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Another index shows stronger-than-expected housing market

Last week the Nationwide reported house prices rising unexpectedly in July - now the Halifax has done the same, reporting a 0.4 per cent rise last month after a drop of 0.9 per cent in June.

The Halifax increase is the largest increase over one month since late 2016 and takes the typical price of a home in the UK to £219,266.

Prices in the slightly longer term - over the three months to July - were marginally lower than in the preceding three months, while the annual rate of growth edged down from 5.7 per cent in January to 2.1 per cent in July - the lowest rate since April 2013.

“The rise in the employment level by 175,000 in the three months to May helped push the unemployment rate down to 4.5 per cent, the lowest since June 1975. However, this improvement in the jobs market has not, as yet, boosted wage growth, resulting in earnings rising at a slower rate than consumer prices” explains Russell Galley, managing director of Halifax Community Bank.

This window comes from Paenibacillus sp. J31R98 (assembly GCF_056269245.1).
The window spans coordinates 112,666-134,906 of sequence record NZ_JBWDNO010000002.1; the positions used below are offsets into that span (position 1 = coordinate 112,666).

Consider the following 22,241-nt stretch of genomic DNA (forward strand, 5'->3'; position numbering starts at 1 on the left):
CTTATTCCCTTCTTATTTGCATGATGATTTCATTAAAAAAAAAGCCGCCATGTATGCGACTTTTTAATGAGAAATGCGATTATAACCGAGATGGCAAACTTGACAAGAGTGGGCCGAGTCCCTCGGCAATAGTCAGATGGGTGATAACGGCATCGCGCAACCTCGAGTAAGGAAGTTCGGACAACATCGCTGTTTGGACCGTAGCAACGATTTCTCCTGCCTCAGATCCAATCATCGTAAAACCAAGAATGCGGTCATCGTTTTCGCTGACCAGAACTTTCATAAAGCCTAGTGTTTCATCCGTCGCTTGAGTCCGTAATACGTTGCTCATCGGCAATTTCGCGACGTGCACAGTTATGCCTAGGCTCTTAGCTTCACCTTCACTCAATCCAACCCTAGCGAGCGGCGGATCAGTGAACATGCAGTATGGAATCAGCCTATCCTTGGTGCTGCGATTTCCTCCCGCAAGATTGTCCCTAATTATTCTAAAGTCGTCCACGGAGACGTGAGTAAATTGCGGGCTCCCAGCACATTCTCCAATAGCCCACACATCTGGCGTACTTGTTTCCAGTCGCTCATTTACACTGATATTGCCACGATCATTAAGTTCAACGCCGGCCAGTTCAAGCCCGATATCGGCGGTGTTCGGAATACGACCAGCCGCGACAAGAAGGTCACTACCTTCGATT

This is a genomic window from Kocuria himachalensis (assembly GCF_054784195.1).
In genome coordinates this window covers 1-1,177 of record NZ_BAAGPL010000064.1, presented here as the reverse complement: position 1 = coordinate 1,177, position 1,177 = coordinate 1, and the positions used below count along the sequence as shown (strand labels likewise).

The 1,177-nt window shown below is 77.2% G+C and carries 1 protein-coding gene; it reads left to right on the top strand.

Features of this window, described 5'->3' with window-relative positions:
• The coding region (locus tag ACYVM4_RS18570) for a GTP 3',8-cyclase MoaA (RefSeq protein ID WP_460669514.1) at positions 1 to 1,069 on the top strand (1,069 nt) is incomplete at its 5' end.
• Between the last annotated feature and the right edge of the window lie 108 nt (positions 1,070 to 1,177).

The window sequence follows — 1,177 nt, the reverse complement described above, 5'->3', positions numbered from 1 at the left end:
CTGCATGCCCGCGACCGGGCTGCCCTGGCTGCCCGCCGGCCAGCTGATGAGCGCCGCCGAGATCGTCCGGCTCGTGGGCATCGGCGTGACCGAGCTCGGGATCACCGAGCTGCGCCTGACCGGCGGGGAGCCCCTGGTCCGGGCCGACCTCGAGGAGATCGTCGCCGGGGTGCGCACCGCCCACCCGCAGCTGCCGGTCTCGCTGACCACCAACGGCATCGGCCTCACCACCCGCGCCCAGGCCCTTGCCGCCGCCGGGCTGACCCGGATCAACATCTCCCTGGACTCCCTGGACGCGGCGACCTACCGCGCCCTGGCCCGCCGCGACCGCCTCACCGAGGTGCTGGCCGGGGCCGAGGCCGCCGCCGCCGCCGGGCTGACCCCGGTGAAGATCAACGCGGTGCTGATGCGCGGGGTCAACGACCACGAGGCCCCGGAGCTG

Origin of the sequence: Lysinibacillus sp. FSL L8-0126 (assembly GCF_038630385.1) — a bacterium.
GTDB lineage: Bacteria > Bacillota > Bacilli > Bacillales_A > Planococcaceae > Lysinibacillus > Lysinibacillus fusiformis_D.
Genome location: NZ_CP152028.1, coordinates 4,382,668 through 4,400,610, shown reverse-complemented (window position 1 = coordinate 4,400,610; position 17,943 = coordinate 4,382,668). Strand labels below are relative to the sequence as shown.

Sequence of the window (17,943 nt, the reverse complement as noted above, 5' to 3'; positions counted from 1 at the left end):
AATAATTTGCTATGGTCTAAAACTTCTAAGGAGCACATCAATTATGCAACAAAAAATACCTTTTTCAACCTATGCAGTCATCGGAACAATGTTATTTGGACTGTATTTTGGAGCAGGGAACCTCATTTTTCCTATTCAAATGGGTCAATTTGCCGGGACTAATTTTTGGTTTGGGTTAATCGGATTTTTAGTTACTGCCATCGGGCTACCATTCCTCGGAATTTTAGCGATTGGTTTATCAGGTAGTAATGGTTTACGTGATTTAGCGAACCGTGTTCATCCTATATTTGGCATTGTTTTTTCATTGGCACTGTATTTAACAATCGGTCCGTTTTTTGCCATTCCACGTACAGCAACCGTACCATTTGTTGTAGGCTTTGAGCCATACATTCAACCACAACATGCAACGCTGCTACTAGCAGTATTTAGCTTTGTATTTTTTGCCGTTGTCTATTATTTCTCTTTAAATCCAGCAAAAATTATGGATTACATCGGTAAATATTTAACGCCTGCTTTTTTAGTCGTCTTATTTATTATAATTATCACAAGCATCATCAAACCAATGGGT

“This squeeze on spending power, together with the impact on property transactions of the stamp duty changes in 2016 now being realised, along with affordability concerns, appear to have contributed to weaker housing demand. However, a continued low mortgage rate environment, combined with an ongoing shortage of properties for sale, should help continue to support house prices over the coming months” he adds.

Nationally, house prices in July 2017 were 10 per cent above their August 2007 peak - just as the credit crunch was beginning in earnest. The average house price of £219,266 is £64,603 (42 per cent) higher than its low point of £154,663 in April 2009.

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